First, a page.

Editor’s Tip: This recipe calls for dark brown sugar, though you can substitute light brown sugar if that’s what you have on hand. The cake will be delicious either way!

Step 2: Make the batter

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In another bowl, whisk together the dry ingredients including the fall spices (cinnamon and ginger are a must for cozy bakes!). Alternate adding this dry mix and the buttermilk until you have a smooth cake batter.

Step 3: Bake the cakes

Grease and line the cake pans. You can use nine-inch pans for a four-layer cake or opt for six-inch pans for seven layers (perfect if you want to make a couple of smaller cakes to share).

Divide the batter evenly between the pans. Then bake at 350ºF for 25-30 minutes—until a toothpick inserted in the center comes away clean (or with just a few crumbs).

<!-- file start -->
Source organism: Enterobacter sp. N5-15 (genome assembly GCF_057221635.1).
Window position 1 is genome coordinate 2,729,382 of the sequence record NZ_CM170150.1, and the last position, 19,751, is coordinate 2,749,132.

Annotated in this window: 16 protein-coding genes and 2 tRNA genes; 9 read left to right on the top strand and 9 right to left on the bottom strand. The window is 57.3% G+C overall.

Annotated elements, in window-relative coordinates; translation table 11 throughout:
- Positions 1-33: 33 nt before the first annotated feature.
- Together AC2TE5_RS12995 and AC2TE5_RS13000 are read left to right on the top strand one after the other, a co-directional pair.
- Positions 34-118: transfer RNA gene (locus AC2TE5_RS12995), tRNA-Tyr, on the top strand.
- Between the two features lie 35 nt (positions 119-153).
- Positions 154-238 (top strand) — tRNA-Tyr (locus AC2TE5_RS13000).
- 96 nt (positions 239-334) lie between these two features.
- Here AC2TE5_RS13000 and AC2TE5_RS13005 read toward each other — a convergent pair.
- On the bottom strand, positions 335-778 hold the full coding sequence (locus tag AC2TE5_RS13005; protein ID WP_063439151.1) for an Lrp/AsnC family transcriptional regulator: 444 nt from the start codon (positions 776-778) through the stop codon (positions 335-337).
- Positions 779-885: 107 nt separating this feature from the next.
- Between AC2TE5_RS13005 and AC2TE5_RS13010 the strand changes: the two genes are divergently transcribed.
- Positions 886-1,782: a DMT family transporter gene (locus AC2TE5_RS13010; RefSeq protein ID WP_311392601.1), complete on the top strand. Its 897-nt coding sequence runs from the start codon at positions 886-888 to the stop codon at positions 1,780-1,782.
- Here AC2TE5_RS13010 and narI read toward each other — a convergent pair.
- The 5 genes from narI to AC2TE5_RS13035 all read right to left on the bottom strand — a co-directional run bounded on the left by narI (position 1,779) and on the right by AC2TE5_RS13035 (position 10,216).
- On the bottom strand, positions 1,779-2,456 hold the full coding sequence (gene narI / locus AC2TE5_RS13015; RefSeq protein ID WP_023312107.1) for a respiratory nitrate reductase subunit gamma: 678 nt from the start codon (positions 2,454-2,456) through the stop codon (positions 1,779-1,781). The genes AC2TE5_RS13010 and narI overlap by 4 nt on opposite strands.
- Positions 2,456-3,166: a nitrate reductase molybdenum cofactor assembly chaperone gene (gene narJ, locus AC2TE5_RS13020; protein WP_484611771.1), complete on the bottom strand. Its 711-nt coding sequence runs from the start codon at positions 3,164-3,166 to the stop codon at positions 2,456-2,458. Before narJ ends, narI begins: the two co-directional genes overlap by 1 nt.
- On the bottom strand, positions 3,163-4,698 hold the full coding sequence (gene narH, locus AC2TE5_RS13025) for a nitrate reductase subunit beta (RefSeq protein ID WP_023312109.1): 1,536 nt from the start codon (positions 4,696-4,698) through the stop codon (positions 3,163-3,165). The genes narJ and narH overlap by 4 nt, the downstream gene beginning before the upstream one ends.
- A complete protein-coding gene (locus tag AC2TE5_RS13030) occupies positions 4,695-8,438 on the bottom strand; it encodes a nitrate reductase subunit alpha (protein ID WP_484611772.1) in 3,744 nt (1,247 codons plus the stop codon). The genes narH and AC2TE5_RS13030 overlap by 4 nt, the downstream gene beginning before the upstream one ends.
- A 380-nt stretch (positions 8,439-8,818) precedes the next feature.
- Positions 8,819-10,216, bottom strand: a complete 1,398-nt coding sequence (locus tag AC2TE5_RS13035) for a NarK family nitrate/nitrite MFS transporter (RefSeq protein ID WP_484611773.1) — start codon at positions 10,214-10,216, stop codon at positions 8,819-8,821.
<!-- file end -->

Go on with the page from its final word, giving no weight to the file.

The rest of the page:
Let the cakes cool in the pan for about 10 minutes before removing them. Allow the cakes to cool completely on wire racks.

If you’re unfamiliar with this style of cake, Lauren explains: “It will be dense because you’re adding moisture back into it.” So don’t be alarmed if these cakes seem a little hefty.

Step 4: Make the filling

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While the cakes are baking and cooling, work on preparing Lauren’s signature filling. This apple-bourbon sauce uses dried apples, “a practice from the past,” says Lauren.

To make this rich sauce, start by combining dried apples, brown sugar, water and bourbon. Cover the pan and cook over medium-low heat until the apples are soft—about 20 minutes. Make sure to keep an eye on the mixture and stir occasionally throughout the process.

Then add the butter and stir. Cook the mix uncovered until the sauce is syrupy—about 5 to 10 minutes. Remove the saucepan from the heat and let the sauce cool completely.

Step 5: Layer